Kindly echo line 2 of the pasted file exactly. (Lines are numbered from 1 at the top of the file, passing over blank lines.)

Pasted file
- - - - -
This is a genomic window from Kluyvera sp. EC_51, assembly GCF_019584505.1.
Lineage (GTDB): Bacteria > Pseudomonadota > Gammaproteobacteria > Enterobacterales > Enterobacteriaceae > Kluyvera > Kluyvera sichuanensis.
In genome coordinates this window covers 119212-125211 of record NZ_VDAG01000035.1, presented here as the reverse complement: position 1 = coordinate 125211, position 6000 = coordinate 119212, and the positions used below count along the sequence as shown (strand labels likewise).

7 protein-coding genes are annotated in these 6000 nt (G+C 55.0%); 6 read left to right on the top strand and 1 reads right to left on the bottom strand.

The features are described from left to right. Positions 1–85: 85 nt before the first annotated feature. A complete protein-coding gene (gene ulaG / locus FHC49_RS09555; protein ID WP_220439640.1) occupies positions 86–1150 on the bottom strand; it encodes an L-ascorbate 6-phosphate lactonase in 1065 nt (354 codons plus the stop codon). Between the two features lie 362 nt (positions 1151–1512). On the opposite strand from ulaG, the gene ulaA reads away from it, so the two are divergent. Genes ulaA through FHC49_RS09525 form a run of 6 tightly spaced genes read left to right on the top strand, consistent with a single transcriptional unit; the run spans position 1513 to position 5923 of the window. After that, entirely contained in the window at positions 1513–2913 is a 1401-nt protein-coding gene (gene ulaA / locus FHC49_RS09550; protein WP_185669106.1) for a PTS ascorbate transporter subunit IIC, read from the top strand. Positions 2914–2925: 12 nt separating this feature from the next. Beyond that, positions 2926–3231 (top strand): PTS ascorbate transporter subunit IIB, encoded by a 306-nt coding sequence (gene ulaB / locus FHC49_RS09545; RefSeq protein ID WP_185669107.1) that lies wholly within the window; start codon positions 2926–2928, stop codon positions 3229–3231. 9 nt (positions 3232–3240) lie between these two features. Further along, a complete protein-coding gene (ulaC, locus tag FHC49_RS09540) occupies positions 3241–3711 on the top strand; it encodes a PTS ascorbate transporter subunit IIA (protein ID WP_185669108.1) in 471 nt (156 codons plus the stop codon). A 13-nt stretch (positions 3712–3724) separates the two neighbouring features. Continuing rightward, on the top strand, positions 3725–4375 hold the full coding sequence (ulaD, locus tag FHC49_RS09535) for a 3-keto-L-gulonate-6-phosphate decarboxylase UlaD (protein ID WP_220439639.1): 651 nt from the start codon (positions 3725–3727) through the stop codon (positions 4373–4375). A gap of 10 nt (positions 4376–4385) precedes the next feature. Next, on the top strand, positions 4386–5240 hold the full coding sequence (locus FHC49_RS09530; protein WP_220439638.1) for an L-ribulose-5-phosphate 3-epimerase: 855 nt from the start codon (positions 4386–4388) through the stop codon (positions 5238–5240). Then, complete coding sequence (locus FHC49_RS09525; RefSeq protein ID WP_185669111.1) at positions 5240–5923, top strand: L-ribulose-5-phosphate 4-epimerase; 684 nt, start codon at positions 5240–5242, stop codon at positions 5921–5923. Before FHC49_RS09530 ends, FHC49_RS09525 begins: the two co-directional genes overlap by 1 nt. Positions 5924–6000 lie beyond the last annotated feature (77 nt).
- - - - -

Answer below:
Lineage (GTDB): Bacteria > Pseudomonadota > Gammaproteobacteria > Enterobacterales > Enterobacteriaceae > Kluyvera > Kluyvera sichuanensis.